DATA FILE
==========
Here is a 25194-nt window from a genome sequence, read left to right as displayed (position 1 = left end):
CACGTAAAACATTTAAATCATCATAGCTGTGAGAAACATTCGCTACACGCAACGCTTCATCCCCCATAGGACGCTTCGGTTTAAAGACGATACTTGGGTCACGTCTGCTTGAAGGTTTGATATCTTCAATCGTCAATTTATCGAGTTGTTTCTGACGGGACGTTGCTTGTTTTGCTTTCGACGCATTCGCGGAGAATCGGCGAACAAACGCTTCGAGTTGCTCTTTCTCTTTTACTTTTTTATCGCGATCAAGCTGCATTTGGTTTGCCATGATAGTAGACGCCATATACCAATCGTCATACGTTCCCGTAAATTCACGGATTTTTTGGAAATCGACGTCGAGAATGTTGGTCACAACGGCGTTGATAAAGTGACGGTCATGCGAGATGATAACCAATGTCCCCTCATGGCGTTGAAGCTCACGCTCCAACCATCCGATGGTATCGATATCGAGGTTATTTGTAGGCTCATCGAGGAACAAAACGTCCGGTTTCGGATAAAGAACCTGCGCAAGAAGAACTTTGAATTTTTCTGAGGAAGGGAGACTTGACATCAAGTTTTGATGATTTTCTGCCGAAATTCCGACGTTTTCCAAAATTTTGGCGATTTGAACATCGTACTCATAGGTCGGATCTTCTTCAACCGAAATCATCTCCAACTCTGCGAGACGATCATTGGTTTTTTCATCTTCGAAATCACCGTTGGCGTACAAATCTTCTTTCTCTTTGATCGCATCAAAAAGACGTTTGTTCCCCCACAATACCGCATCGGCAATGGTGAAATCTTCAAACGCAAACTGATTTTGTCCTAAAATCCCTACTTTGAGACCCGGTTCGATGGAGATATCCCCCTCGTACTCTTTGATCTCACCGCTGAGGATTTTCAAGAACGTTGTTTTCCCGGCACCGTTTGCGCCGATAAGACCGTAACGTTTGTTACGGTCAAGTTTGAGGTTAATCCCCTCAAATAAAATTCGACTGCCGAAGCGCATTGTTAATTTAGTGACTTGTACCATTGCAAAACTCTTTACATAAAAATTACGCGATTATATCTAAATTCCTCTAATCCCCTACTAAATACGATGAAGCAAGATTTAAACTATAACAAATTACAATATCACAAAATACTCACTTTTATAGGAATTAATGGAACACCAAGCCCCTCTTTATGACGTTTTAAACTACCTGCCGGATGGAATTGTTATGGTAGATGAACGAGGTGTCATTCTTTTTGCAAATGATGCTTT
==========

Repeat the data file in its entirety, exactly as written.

Here is a 25194-nt window from a genome sequence, read left to right as displayed (position 1 = left end):
CACGTAAAACATTTAAATCATCATAGCTGTGAGAAACATTCGCTACACGCAACGCTTCATCCCCCATAGGACGCTTCGGTTTAAAGACGATACTTGGGTCACGTCTGCTTGAAGGTTTGATATCTTCAATCGTCAATTTATCGAGTTGTTTCTGACGGGACGTTGCTTGTTTTGCTTTCGACGCATTCGCGGAGAATCGGCGAACAAACGCTTCGAGTTGCTCTTTCTCTTTTACTTTTTTATCGCGATCAAGCTGCATTTGGTTTGCCATGATAGTAGACGCCATATACCAATCGTCATACGTTCCCGTAAATTCACGGATTTTTTGGAAATCGACGTCGAGAATGTTGGTCACAACGGCGTTGATAAAGTGACGGTCATGCGAGATGATAACCAATGTCCCCTCATGGCGTTGAAGCTCACGCTCCAACCATCCGATGGTATCGATATCGAGGTTATTTGTAGGCTCATCGAGGAACAAAACGTCCGGTTTCGGATAAAGAACCTGCGCAAGAAGAACTTTGAATTTTTCTGAGGAAGGGAGACTTGACATCAAGTTTTGATGATTTTCTGCCGAAATTCCGACGTTTTCCAAAATTTTGGCGATTTGAACATCGTACTCATAGGTCGGATCTTCTTCAACCGAAATCATCTCCAACTCTGCGAGACGATCATTGGTTTTTTCATCTTCGAAATCACCGTTGGCGTACAAATCTTCTTTCTCTTTGATCGCATCAAAAAGACGTTTGTTCCCCCACAATACCGCATCGGCAATGGTGAAATCTTCAAACGCAAACTGATTTTGTCCTAAAATCCCTACTTTGAGACCCGGTTCGATGGAGATATCCCCCTCGTACTCTTTGATCTCACCGCTGAGGATTTTCAAGAACGTTGTTTTCCCGGCACCGTTTGCGCCGATAAGACCGTAACGTTTGTTACGGTCAAGTTTGAGGTTAATCCCCTCAAATAAAATTCGACTGCCGAAGCGCATTGTTAATTTAGTGACTTGTACCATTGCAAAACTCTTTACATAAAAATTACGCGATTATATCTAAATTCCTCTAATCCCCTACTAAATACGATGAAGCAAGATTTAAACTATAACAAATTACAATATCACAAAATACTCACTTTTATAGGAATTAATGGAACACCAAGCCCCTCTTTATGACGTTTTAAACTACCTGCCGGATGGAATTGTTATGGTAGATGAACGAGGTGTCATTCTTTTTGCAAATGATGCTTT